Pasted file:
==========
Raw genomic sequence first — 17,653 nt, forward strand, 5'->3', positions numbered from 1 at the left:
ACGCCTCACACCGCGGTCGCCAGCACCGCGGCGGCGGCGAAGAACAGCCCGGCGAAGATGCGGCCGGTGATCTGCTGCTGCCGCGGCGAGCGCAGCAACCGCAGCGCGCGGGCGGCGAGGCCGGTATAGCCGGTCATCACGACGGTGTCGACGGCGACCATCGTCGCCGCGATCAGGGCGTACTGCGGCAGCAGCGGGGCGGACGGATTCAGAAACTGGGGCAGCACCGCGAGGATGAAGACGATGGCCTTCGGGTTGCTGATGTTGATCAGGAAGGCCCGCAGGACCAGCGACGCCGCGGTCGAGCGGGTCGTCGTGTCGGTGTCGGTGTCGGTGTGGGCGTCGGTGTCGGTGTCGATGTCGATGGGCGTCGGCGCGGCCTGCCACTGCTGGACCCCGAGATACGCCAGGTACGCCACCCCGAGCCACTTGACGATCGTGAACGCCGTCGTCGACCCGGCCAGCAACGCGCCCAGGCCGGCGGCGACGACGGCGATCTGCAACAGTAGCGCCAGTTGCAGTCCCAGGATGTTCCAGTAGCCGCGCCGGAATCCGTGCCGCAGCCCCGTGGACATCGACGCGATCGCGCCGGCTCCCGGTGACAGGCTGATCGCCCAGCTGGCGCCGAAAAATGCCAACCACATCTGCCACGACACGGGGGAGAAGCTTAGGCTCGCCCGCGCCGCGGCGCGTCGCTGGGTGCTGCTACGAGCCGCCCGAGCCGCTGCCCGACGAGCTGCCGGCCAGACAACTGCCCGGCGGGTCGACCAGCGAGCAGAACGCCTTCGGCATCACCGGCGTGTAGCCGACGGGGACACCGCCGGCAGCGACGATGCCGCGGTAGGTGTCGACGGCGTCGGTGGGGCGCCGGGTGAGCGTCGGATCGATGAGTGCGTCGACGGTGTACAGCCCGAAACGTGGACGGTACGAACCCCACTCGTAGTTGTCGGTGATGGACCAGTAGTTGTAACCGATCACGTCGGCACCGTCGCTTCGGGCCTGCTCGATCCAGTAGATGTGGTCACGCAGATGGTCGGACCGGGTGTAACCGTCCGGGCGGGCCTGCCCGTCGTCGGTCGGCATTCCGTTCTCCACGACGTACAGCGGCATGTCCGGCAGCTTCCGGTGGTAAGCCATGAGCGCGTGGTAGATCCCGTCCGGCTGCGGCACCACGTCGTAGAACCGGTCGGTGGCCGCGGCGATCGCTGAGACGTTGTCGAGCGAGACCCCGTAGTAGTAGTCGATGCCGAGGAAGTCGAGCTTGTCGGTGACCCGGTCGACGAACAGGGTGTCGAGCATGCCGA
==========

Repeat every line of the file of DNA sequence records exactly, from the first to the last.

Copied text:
Raw genomic sequence first — 17,653 nt, forward strand, 5'->3', positions numbered from 1 at the left:
ACGCCTCACACCGCGGTCGCCAGCACCGCGGCGGCGGCGAAGAACAGCCCGGCGAAGATGCGGCCGGTGATCTGCTGCTGCCGCGGCGAGCGCAGCAACCGCAGCGCGCGGGCGGCGAGGCCGGTATAGCCGGTCATCACGACGGTGTCGACGGCGACCATCGTCGCCGCGATCAGGGCGTACTGCGGCAGCAGCGGGGCGGACGGATTCAGAAACTGGGGCAGCACCGCGAGGATGAAGACGATGGCCTTCGGGTTGCTGATGTTGATCAGGAAGGCCCGCAGGACCAGCGACGCCGCGGTCGAGCGGGTCGTCGTGTCGGTGTCGGTGTCGGTGTGGGCGTCGGTGTCGGTGTCGATGTCGATGGGCGTCGGCGCGGCCTGCCACTGCTGGACCCCGAGATACGCCAGGTACGCCACCCCGAGCCACTTGACGATCGTGAACGCCGTCGTCGACCCGGCCAGCAACGCGCCCAGGCCGGCGGCGACGACGGCGATCTGCAACAGTAGCGCCAGTTGCAGTCCCAGGATGTTCCAGTAGCCGCGCCGGAATCCGTGCCGCAGCCCCGTGGACATCGACGCGATCGCGCCGGCTCCCGGTGACAGGCTGATCGCCCAGCTGGCGCCGAAAAATGCCAACCACATCTGCCACGACACGGGGGAGAAGCTTAGGCTCGCCCGCGCCGCGGCGCGTCGCTGGGTGCTGCTACGAGCCGCCCGAGCCGCTGCCCGACGAGCTGCCGGCCAGACAACTGCCCGGCGGGTCGACCAGCGAGCAGAACGCCTTCGGCATCACCGGCGTGTAGCCGACGGGGACACCGCCGGCAGCGACGATGCCGCGGTAGGTGTCGACGGCGTCGGTGGGGCGCCGGGTGAGCGTCGGATCGATGAGTGCGTCGACGGTGTACAGCCCGAAACGTGGACGGTACGAACCCCACTCGTAGTTGTCGGTGATGGACCAGTAGTTGTAACCGATCACGTCGGCACCGTCGCTTCGGGCCTGCTCGATCCAGTAGATGTGGTCACGCAGATGGTCGGACCGGGTGTAACCGTCCGGGCGGGCCTGCCCGTCGTCGGTCGGCATTCCGTTCTCCACGACGTACAGCGGCATGTCCGGCAGCTTCCGGTGGTAAGCCATGAGCGCGTGGTAGATCCCGTCCGGCTGCGGCACCACGTCGTAGAACCGGTCGGTGGCCGCGGCGATCGCTGAGACGTTGTCGAGCGAGACCCCGTAGTAGTAGTCGATGCCGAGGAAGTCGAGCTTGTCGGTGACCCGGTCGACGAACAGGGTGTCGAGCATGCCGA